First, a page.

Gazza3But there is sympathy in Hamilton’s essay for this tortured, hounded Gazza, the “daft as a brush” lad, first seen as “plump, twitchy, and pink-faced, and on the small side” (the twitching especially, the result of witnessing a childhood friend die in a car accident) transformed into a poisonous clown, capable of reminding us of his sublime gifts, but ultimately at best asinine, at worst deeply unpleasant. The sympathy stems from the root of this transformation or, rather, the situation that seemed to force Gazza into much, if not all, of his behaviour (there never is and never will be an excuse of any sort for domestic violence). Gazza was unlucky enough to emerge at a period of transition in football, as I described above. Alongside the increase in press interest in footballers and the general growth of celebrity and tabloid ‘culture’, the post-Sky explosion of the game’s financial clout merged with the cultural shifts described above. Gazza was subject to all of this. He was one of some sort of ‘us’, one of the terrace lads of old football, but he was also glitzy, tabloid, famous, rich, a harbinger of new football. And he cried. That was new football, the football of Hornby, sport as psychological catharsis, not working class pastime. Hamilton describes this tension as rooted in class: “In England, there was an essential hostility to Gazza: a class fear, a culture-dread…If we were to meet him, we’d be ill at ease – both awed and condescending, with condescension somehow managing to win the day.”

Of course, this is a very subjective ‘we’, the ‘we’ of ‘new’ football. Hamilton, as a poet, literary figure, intellectual, presents an engaged, even affectionate portrait of Gazza, but he cannot escape the fact that his sketch of the man is distanced by his own position. A review in The Independent described Hamilton as an “armchair biographer”, an unfair slight given his regular attendance at games and his visits to Rome when Gazza was at Lazio to do research, but this elision with the sort of fan who came flocking to football post-Italia ’90 is instructive. Hornby and Hamilton were genuine, match-going fans, but they represented a shift in the football consumer and gave that new consumer a voice. Gazza’s tragedy was that he straddled this period, as much as it was his personal demons, the alcoholism and eating disorders, the twitches and obsessive behaviour. He could not fit neatly into old or new football and ended up being disliked or, at the least, distrusted by both.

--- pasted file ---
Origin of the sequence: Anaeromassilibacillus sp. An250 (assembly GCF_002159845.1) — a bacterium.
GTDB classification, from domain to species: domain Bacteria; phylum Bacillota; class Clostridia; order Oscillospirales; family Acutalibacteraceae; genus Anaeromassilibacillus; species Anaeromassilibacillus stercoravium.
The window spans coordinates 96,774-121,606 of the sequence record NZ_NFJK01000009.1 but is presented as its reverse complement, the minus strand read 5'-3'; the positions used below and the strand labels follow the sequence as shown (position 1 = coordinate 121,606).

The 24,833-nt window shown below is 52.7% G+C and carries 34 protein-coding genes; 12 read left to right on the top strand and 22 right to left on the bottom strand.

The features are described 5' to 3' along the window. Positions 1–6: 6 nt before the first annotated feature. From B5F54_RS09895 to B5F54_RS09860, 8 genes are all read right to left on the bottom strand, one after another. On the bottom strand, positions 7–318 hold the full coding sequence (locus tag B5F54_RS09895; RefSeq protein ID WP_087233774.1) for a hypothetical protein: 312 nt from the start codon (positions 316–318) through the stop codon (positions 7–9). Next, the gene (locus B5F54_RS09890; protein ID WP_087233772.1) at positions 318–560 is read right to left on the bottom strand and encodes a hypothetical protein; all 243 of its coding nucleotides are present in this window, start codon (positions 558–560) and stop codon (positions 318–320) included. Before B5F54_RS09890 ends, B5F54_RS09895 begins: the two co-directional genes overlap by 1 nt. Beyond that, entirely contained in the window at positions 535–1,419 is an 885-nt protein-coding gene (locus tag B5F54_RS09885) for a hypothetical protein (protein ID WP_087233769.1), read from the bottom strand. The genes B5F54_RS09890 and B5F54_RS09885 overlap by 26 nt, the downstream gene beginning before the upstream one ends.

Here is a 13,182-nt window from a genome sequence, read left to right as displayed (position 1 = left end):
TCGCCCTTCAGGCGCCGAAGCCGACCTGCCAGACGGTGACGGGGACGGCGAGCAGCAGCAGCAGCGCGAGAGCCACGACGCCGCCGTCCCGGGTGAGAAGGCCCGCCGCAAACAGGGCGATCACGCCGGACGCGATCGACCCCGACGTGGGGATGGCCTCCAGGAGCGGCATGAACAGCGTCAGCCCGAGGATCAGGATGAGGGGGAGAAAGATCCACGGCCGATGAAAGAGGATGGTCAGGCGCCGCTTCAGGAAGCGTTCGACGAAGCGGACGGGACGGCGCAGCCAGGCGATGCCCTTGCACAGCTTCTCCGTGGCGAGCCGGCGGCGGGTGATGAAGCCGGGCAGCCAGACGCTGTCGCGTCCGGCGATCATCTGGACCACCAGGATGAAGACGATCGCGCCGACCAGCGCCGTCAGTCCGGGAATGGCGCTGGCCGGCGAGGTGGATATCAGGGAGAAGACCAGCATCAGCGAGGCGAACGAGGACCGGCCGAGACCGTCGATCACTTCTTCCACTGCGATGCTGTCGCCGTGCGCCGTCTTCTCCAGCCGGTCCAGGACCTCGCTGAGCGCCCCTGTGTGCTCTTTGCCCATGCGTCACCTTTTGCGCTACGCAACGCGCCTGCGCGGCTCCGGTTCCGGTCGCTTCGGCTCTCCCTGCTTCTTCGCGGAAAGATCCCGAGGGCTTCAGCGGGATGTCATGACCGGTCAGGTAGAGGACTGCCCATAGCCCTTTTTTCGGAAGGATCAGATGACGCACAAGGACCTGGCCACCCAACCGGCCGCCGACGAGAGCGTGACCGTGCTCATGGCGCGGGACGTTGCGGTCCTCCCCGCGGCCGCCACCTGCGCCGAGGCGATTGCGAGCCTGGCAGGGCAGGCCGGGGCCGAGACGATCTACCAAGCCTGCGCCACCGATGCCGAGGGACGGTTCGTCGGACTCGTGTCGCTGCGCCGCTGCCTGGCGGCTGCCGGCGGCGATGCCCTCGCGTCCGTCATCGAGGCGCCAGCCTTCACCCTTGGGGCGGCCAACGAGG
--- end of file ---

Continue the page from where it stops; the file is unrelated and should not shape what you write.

Hamilton himself, in his postscript to Gazza Agonistes in the Faber edition, recalls that Euro ’96 goal against the Scots, my first experience of Gazza, describing it as a “beautifully crafted” goal followed by “a tawdry spectacle” of a celebration. With horrible prolepsis, he writes in hope that he might see “the real Gazza, at long last, in top form for the millennium. And why not? After all, in 2000, Gascoigne will only be – what? – thirty three. The best, perhaps, is yet to come.” It was, of course, not to come. Gazza’s career tailed off into further injury, short spells for lower league clubs and a tiny stint in China, an unsuccessful attempt at coaching, and then a continuing tailspin into alcoholism and occasional mania. He is now a fallen idol, a shattered fraction of his former self, prone to meltdowns on social media and destructive, insane behaviour. His elevation and debasement was in some ways an unwanted, though perhaps necessary, exorcism of the ‘old’ football in the eyes of its neophyte consumers but it left a broken man in its wake. Gazza Agonistes is at once a fitting tribute to that man and emblematic of the process that broke him.


Simon Featherstone, Englishness: Twentieth Century Popular Culture and the Forming of English Identity (Edinburgh: Edinburgh University Press, 2009).

Ian Hamilton, (London: Faber and Faber, 2011; first published as Granta 45, 1993).

The Independent, book review by Robert Winder (published 26/11/1993)

This article first appeared in – my thanks to Mark Godfrey for commissioning it